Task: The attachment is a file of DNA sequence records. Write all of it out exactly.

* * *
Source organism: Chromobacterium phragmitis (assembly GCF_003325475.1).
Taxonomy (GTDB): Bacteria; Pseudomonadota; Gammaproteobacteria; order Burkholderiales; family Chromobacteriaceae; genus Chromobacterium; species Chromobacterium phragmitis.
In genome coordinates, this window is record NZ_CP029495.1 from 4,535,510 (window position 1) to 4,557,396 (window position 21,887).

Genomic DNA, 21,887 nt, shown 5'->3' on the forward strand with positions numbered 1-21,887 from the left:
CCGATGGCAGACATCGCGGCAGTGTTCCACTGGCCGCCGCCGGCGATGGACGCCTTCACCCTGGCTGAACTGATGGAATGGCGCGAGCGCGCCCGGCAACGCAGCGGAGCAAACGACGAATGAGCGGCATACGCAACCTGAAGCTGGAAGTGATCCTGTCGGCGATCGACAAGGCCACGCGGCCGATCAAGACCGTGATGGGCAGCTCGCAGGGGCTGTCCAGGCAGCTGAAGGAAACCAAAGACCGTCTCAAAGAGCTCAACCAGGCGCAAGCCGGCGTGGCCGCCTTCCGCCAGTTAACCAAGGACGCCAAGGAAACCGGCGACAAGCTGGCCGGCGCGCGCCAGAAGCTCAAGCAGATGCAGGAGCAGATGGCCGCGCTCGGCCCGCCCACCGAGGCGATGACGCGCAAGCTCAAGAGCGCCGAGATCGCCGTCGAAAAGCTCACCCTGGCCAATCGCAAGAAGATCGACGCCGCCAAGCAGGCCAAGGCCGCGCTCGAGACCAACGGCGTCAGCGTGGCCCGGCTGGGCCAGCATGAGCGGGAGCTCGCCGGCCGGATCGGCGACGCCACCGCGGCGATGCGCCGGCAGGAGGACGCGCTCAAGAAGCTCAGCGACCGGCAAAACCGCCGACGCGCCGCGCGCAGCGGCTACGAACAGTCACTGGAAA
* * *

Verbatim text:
Source organism: Chromobacterium phragmitis (assembly GCF_003325475.1).
Taxonomy (GTDB): Bacteria; Pseudomonadota; Gammaproteobacteria; order Burkholderiales; family Chromobacteriaceae; genus Chromobacterium; species Chromobacterium phragmitis.
In genome coordinates, this window is record NZ_CP029495.1 from 4,535,510 (window position 1) to 4,557,396 (window position 21,887).

Genomic DNA, 21,887 nt, shown 5'->3' on the forward strand with positions numbered 1-21,887 from the left:
CCGATGGCAGACATCGCGGCAGTGTTCCACTGGCCGCCGCCGGCGATGGACGCCTTCACCCTGGCTGAACTGATGGAATGGCGCGAGCGCGCCCGGCAACGCAGCGGAGCAAACGACGAATGAGCGGCATACGCAACCTGAAGCTGGAAGTGATCCTGTCGGCGATCGACAAGGCCACGCGGCCGATCAAGACCGTGATGGGCAGCTCGCAGGGGCTGTCCAGGCAGCTGAAGGAAACCAAAGACCGTCTCAAAGAGCTCAACCAGGCGCAAGCCGGCGTGGCCGCCTTCCGCCAGTTAACCAAGGACGCCAAGGAAACCGGCGACAAGCTGGCCGGCGCGCGCCAGAAGCTCAAGCAGATGCAGGAGCAGATGGCCGCGCTCGGCCCGCCCACCGAGGCGATGACGCGCAAGCTCAAGAGCGCCGAGATCGCCGTCGAAAAGCTCACCCTGGCCAATCGCAAGAAGATCGACGCCGCCAAGCAGGCCAAGGCCGCGCTCGAGACCAACGGCGTCAGCGTGGCCCGGCTGGGCCAGCATGAGCGGGAGCTCGCCGGCCGGATCGGCGACGCCACCGCGGCGATGCGCCGGCAGGAGGACGCGCTCAAGAAGCTCAGCGACCGGCAAAACCGCCGACGCGCCGCGCGCAGCGGCTACGAACAGTCACTGGAAA